Sex Education: What Works?STAN WEED
Have abstinence education programs been shown to work and if so what are the characteristics of effective abstinence education programs?
Stan Weed: Based on our surveys of tens of thousands of middle school and high school students, we find at least six important predictors:
Stan Weed: Our analysis of over 100 abstinence programs finds that effective programs have "adequate dosage" — enough sessions to impact students more than superficially. Such programs also go beyond merely providing biological information and address multiple predictors of sexual behavior such as those I just mentioned.
They utilize effective teachers — who engage students, gain their respect, model the abstinence from sex outside marriage lifestyle, and believe in their ability to impact the sexual attitudes and behavior of their students. They are clear, direct, and unapologetic about the abstinence message.
These programs also recognize that risk behaviors such as sex, drug use, and drinking often occur in clusters and have common roots. Finally, effective programs conduct quality evaluation and use the data to improve the program.
Stan Weed: We looked at 115 evaluation studies in Emerging Answers, a 2007 report which claimed that two-thirds of comprehensive sex education programs had "positive behavioral effects." But a close look at the data showed that no school-based comprehensive sex education program lowered teen pregnancy or STD rates for any period of time. After 12 months, only two programs delayed the onset of teen sexual intercourse, and only 3 of the 115 programs increased frequency of condom use. No program produced consistent condom use for even 6 months.
On the other side of the debate, evidence is emerging showing that well-designed abstinence education programs can be effective. Five peer-reviewed studies of abstinence education curricula have found positive effects still present one to two years after the program.
Heritage Keepers and Reasons of the Heart, a year after program participation, reduced the number of teens who became sexually active by about one-half. Choosing the Best showed a 60% reduction in teen sexual debut one year after the program.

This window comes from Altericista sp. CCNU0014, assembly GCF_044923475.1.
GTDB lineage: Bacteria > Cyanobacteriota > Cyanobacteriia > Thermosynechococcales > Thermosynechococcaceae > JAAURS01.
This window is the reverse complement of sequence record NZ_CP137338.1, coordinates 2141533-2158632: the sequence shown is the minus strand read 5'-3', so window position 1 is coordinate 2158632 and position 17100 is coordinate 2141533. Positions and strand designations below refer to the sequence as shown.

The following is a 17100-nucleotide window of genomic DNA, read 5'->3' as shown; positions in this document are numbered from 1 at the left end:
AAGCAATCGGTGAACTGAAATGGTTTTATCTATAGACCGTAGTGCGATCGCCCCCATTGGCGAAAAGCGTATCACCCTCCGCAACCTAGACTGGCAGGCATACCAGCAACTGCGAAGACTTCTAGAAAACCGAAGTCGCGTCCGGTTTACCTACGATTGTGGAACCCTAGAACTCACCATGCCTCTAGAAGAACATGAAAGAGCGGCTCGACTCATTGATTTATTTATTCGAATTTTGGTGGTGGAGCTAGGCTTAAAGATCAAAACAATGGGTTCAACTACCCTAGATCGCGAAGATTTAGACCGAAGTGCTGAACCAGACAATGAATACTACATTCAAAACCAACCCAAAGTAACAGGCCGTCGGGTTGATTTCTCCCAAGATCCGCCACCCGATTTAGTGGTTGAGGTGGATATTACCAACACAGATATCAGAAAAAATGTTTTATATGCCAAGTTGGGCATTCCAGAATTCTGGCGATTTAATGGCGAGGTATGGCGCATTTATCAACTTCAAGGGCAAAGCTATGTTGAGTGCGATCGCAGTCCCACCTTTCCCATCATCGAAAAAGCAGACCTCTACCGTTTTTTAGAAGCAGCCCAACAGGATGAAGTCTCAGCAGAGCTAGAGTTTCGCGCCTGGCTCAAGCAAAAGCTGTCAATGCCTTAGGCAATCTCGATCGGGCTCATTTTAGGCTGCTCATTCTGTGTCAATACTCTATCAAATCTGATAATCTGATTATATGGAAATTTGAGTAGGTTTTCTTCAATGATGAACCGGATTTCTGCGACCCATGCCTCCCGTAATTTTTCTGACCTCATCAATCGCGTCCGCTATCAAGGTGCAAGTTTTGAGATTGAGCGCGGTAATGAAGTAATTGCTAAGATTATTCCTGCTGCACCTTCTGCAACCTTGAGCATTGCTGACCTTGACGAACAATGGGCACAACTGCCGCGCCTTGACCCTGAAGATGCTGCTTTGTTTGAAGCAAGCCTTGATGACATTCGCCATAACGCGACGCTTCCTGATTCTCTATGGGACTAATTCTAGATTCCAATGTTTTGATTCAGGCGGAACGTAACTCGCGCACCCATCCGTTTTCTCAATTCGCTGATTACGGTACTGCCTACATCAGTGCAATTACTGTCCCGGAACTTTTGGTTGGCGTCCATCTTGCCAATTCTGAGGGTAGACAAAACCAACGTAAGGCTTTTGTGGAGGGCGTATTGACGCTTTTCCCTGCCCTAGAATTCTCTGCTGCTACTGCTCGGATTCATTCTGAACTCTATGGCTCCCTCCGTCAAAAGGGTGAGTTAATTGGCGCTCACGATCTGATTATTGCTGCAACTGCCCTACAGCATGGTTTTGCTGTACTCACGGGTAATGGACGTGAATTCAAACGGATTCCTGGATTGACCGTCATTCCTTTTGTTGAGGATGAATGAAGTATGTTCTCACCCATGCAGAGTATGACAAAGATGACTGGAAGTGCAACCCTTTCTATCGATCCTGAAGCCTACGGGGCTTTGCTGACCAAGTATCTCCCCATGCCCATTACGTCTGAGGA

Sex Can Wait significantly delayed the onset of teen sex 18 months after the program. And Promoting Health Among Teens! (Abstinence-Only Intervention) significantly reduced teen sexual debut a full two years after the program.
So, if you use the criteria each side in the debate recommends — reduced sexual activity in the case of abstinence ed., and reduced pregnancy and STDs and consistent condom in the case of comprehensive sex ed. — and you follow the target group for at least 12 months, there is actually somewhat more evidence for abstinence education than for comprehensive sex education.
For Programs, Organizations, & Speakers Promoting Abstinencee go here.
For Books on Sex and Character go here.
For Quotes about Abstinence go here.
For other resources on Sex Education go here.
Stan Weed. "Sex Education: What Works? An Interview with Stan Weed." excellence & ethics (Winter/Spring, 2014): 5.
Reprinted with permission. excellence & ethics is an education letter published by the Center for the 4th and 5th Rs. It features articles, research, and K-12 best practices that help school leaders, teachers, students, parents, and community members do their best work (performance character) and do the right thing (moral character).
Dr. Stan Weed is director of the Institute for Research & Evaluation and a leading researcher on abstinence education. He is author of a chapter on abstinence education in the forthcoming handbook, Sex Education. Email Stan Weed at WeedStan@aol.com. Visit the Institute for Research and Evaluation: http://instituteresearch.com/
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